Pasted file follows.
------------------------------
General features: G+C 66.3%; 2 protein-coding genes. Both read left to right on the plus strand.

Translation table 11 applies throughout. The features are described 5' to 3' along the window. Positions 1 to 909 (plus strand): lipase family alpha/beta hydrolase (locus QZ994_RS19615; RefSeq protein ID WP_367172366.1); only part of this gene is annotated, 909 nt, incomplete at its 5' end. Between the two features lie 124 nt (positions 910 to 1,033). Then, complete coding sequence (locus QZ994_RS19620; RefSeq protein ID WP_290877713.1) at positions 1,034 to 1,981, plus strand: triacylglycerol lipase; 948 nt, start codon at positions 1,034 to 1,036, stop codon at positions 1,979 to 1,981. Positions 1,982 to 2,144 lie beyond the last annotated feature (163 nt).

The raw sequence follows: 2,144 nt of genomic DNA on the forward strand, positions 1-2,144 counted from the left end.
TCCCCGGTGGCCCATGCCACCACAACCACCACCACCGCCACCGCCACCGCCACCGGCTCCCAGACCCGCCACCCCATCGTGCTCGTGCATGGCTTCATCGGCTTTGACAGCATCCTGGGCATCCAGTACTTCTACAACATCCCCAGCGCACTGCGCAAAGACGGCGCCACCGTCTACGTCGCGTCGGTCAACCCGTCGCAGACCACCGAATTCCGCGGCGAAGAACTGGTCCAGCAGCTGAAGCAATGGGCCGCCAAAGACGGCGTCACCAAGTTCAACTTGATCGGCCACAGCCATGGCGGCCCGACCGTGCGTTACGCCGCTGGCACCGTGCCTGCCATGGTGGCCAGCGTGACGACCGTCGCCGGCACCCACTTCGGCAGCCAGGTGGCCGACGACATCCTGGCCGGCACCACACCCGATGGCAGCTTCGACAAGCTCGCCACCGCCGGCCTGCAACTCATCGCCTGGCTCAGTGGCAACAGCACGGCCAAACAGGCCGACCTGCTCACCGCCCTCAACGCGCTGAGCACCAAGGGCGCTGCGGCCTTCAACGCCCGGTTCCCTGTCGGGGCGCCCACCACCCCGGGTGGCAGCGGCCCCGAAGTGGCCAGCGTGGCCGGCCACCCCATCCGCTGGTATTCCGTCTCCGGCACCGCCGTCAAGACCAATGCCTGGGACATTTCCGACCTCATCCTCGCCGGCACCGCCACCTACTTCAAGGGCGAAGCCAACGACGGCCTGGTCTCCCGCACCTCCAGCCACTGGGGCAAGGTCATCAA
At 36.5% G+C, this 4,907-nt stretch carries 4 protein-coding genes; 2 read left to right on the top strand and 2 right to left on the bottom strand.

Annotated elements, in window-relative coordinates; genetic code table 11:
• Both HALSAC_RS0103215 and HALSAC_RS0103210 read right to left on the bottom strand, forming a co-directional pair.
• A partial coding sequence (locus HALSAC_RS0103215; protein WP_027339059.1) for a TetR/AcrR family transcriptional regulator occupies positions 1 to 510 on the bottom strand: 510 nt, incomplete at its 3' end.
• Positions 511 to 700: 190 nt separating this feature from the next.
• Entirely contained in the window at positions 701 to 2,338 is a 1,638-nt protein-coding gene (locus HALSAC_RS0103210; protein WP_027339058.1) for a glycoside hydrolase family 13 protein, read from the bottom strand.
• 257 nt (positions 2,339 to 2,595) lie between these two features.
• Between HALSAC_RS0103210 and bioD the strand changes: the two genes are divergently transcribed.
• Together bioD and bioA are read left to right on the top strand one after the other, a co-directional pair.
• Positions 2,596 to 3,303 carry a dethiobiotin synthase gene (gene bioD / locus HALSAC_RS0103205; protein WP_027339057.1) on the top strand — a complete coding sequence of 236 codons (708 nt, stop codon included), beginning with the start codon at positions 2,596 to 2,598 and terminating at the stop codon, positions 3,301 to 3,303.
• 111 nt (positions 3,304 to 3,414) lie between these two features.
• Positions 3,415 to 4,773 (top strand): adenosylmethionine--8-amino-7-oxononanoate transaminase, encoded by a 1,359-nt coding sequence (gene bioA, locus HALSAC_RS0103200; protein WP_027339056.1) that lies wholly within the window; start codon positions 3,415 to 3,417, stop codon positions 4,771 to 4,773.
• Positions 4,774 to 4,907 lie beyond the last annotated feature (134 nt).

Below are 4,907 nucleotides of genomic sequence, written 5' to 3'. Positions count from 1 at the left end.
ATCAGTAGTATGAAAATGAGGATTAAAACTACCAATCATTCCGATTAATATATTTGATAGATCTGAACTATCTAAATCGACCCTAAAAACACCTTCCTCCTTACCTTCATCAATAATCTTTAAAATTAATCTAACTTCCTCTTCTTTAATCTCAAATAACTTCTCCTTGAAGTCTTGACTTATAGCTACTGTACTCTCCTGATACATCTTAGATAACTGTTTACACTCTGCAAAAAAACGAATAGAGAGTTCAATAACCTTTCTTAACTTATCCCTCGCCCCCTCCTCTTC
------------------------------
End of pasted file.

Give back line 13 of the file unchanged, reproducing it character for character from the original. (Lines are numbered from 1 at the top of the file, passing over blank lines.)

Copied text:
• Together bioD and bioA are read left to right on the top strand one after the other, a co-directional pair.